This is a story about power and protest.
In 2017, the failing Supercars motor racing finale was moved from the Sydney Olympic Park to Newcastle East.
The evidence gathered in these pages details the lack of due process, at every stage and every level, in the staging of this event.
Newcastle’s councillors made their decision to welcome Supercars on the basis of newspaper clippings instead of a business case. Destination NSW based their case on impossible visitor estimates and TV audience projections, choosing to engage in hype rather than perform their role as protectors of the public interest.
Wrong Track was written when the Newcastle East Residents Group realised they had no one to represent the interests of those adversely impacted. With the help of a team of legal, medical and technical experts, members sought information through freedom of information requests and undertook their own research.
What the book reveals is a culture of cronyism, going back to the Homebush Supercars event and the special legislation passed by Ian Macdonald to construct a motor racing circuit through the Sydney Olympic Park. Putting Ian Macdonald behind bars did not destroy this culture. Rather, it is more effective than ever and has crossed the political floor.
Auditor-generals have been reluctant to make the call of government collusion in the case of motor-racing events – but they have come close. In the case of the Newcastle 500, the tactics used to roll Newcastle Council illustrates the close ties that exist between the NSW government and the event promoters. This network of ‘mates’ is hidden behind unsurpassed levels of secrecy and deliberately deceptive information.
Newcastle East’s heritage streetscape and public parks have essentially been taken over for the profits of a private company for the 10 weeks every year Supercars is in town.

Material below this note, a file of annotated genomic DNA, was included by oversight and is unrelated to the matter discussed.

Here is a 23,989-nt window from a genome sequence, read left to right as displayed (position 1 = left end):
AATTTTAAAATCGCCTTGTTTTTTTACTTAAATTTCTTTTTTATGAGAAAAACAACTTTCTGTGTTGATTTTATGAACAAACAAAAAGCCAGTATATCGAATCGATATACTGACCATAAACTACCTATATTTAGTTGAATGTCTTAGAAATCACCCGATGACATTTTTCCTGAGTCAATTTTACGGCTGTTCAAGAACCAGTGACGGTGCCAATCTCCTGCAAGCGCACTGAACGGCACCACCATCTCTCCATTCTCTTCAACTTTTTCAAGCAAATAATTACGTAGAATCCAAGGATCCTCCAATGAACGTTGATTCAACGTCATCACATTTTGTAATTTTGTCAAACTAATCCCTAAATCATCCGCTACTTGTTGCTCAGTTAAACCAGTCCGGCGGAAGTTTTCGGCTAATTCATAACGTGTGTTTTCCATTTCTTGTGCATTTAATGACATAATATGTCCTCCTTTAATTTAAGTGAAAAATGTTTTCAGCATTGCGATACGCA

This book shines a light onto the political machinations that allowed this event to happen in such an inappropriate place and reveals a way of doing government business which is becoming all too familiar in the state of NSW.
Read the Wrong Track Book
Purchase or download the Wrong Track book outlining the Newcastle 500 experience and the government deals that were made.
City of Newcastle (CoN) and especially the Lord Mayor, repeatedly state that the small number of trees replanted in the Foreshore Park since the mass tree removal for Supercars will create 20 times more usable shade. This claim is RIDICULOUS since more than 240 trees...read more
How and why are those most impacted by motor racing events excluded from the planning process? What tactics are used by the promoters to limit and manage contestation and what avenues are open for community resistance?read more
Despite an outrageous conflict of interest in licensing the Newcastle track, both DNSW and CoN continue to tell the public the circuit abides by the safety criteria specified by CAMS.read more
This article was published in the SUBSCRIBER-only section of the Newcastle Herald on 31st August 2019. It questions the CoN race review and demonstrates how the numbers were inflated.read more
1. The Newcastle Herald revealed last year that there was a significant discrepancy in the attendance figures provided by Supercars for the 2017 event and those obtained from the Telstra data that was used for the evaluation by the Hunter Research Foundation (HRF) on...read more
Prior to the first event in November 2017, Newcastle council passed a unanimous motion to: Engage an independent, expert third party to undertake an evaluation and event impact assessment to assess the social, economic and environmental benefits and costs associated...read more
While suburban road projects stagnate and stall, the new roads constructed for the race must be resurfaced repeatedly at rate-payers’ expense. CoN has had to rebuild some sections of the track three times since the first race in November 2017.read more
“A tree replacement program for the Newcastle Foreshore precinct aims to create a greener, more usable and more accessible public space for everyone to enjoy.” Well, just how is this greener and more useable public space coming along?read more